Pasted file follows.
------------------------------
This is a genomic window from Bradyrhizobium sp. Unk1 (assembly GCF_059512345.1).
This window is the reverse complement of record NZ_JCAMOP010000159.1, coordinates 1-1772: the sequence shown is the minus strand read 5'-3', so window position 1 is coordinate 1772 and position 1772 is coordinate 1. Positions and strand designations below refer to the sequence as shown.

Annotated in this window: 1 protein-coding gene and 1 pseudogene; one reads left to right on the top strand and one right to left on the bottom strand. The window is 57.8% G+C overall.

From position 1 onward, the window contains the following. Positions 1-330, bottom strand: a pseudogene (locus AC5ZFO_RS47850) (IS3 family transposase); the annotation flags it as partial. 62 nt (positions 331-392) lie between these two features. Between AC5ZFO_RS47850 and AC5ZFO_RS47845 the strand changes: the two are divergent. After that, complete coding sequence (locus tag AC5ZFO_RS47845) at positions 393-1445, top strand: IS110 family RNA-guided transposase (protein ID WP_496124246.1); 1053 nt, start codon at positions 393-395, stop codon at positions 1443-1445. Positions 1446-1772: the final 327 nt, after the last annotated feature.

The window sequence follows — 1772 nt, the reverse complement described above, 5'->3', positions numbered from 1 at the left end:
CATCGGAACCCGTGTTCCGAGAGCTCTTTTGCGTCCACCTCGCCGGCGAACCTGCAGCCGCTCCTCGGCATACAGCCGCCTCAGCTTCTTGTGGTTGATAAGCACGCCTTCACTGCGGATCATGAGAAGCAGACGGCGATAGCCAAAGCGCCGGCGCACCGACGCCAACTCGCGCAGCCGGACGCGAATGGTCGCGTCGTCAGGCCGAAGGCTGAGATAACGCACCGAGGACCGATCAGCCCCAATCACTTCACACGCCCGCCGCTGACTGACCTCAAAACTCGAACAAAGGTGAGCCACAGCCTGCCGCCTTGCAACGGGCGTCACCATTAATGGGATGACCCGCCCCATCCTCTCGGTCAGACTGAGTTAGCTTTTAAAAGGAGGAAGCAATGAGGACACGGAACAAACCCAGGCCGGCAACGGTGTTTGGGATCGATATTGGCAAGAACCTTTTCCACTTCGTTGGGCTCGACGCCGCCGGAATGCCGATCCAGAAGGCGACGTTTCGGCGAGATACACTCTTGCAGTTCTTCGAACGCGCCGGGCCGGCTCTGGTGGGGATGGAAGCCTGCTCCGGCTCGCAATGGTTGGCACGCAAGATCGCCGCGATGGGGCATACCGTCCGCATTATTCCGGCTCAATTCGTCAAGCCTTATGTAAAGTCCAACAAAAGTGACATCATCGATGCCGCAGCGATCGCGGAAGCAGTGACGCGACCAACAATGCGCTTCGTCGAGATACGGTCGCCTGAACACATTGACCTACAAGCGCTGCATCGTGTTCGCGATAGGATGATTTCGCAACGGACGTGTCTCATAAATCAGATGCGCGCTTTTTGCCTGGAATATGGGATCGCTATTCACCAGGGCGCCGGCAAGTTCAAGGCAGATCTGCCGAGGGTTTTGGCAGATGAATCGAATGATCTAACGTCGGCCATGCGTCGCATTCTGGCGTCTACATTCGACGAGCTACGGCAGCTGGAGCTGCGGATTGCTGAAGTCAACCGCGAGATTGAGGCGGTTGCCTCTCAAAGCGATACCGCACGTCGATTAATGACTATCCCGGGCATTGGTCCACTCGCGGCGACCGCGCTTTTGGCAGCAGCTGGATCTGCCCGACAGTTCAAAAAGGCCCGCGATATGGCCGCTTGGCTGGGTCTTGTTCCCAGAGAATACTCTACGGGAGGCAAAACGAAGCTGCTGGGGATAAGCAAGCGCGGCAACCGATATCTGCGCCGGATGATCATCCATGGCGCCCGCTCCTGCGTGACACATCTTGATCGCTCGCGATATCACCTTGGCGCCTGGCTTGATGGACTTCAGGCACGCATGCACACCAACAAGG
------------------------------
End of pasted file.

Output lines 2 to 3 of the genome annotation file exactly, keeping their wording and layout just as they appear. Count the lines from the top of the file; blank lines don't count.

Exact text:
This window is the reverse complement of record NZ_JCAMOP010000159.1, coordinates 1-1772: the sequence shown is the minus strand read 5'-3', so window position 1 is coordinate 1772 and position 1772 is coordinate 1. Positions and strand designations below refer to the sequence as shown.

Annotated in this window: 1 protein-coding gene and 1 pseudogene; one reads left to right on the top strand and one right to left on the bottom strand. The window is 57.8% G+C overall.